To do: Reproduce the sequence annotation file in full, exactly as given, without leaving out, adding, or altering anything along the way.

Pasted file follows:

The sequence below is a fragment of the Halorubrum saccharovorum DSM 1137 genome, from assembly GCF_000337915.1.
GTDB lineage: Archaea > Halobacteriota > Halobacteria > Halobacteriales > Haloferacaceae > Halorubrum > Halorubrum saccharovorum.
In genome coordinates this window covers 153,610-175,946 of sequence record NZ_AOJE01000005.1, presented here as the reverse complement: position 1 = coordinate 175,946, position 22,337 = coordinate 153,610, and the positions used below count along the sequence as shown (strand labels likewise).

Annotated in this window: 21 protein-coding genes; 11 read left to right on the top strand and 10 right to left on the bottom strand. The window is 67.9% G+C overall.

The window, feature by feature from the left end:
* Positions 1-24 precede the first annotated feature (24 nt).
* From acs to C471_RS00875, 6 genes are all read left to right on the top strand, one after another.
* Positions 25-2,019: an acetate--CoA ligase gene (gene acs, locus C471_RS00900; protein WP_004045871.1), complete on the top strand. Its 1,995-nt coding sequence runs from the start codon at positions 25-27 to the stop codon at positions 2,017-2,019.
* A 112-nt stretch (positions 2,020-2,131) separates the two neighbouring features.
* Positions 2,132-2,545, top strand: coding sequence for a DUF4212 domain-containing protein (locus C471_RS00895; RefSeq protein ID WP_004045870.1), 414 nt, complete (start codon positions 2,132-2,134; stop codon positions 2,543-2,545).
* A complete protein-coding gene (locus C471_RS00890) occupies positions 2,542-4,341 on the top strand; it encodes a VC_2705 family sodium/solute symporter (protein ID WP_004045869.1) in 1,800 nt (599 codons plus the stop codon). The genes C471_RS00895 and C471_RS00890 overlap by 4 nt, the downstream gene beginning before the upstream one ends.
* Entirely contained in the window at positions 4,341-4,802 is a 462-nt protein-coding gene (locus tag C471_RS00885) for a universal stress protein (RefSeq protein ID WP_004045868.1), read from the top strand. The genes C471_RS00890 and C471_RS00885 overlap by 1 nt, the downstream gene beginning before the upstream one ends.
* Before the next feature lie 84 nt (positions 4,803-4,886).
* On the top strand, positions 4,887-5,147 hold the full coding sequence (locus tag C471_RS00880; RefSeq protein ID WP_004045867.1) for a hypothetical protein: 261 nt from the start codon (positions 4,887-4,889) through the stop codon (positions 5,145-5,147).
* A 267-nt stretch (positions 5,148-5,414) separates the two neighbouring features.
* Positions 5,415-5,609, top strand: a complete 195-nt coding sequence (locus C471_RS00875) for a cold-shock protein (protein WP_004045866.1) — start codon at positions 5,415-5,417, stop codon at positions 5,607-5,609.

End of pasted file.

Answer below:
The sequence below is a fragment of the Halorubrum saccharovorum DSM 1137 genome, from assembly GCF_000337915.1.
GTDB lineage: Archaea > Halobacteriota > Halobacteria > Halobacteriales > Haloferacaceae > Halorubrum > Halorubrum saccharovorum.
In genome coordinates this window covers 153,610-175,946 of sequence record NZ_AOJE01000005.1, presented here as the reverse complement: position 1 = coordinate 175,946, position 22,337 = coordinate 153,610, and the positions used below count along the sequence as shown (strand labels likewise).

Annotated in this window: 21 protein-coding genes; 11 read left to right on the top strand and 10 right to left on the bottom strand. The window is 67.9% G+C overall.

The window, feature by feature from the left end:
* Positions 1-24 precede the first annotated feature (24 nt).
* From acs to C471_RS00875, 6 genes are all read left to right on the top strand, one after another.
* Positions 25-2,019: an acetate--CoA ligase gene (gene acs, locus C471_RS00900; protein WP_004045871.1), complete on the top strand. Its 1,995-nt coding sequence runs from the start codon at positions 25-27 to the stop codon at positions 2,017-2,019.
* A 112-nt stretch (positions 2,020-2,131) separates the two neighbouring features.
* Positions 2,132-2,545, top strand: coding sequence for a DUF4212 domain-containing protein (locus C471_RS00895; RefSeq protein ID WP_004045870.1), 414 nt, complete (start codon positions 2,132-2,134; stop codon positions 2,543-2,545).
* A complete protein-coding gene (locus C471_RS00890) occupies positions 2,542-4,341 on the top strand; it encodes a VC_2705 family sodium/solute symporter (protein ID WP_004045869.1) in 1,800 nt (599 codons plus the stop codon). The genes C471_RS00895 and C471_RS00890 overlap by 4 nt, the downstream gene beginning before the upstream one ends.
* Entirely contained in the window at positions 4,341-4,802 is a 462-nt protein-coding gene (locus tag C471_RS00885) for a universal stress protein (RefSeq protein ID WP_004045868.1), read from the top strand. The genes C471_RS00890 and C471_RS00885 overlap by 1 nt, the downstream gene beginning before the upstream one ends.
* Before the next feature lie 84 nt (positions 4,803-4,886).
* On the top strand, positions 4,887-5,147 hold the full coding sequence (locus tag C471_RS00880; RefSeq protein ID WP_004045867.1) for a hypothetical protein: 261 nt from the start codon (positions 4,887-4,889) through the stop codon (positions 5,145-5,147).
* A 267-nt stretch (positions 5,148-5,414) separates the two neighbouring features.
* Positions 5,415-5,609, top strand: a complete 195-nt coding sequence (locus C471_RS00875) for a cold-shock protein (protein WP_004045866.1) — start codon at positions 5,415-5,417, stop codon at positions 5,607-5,609.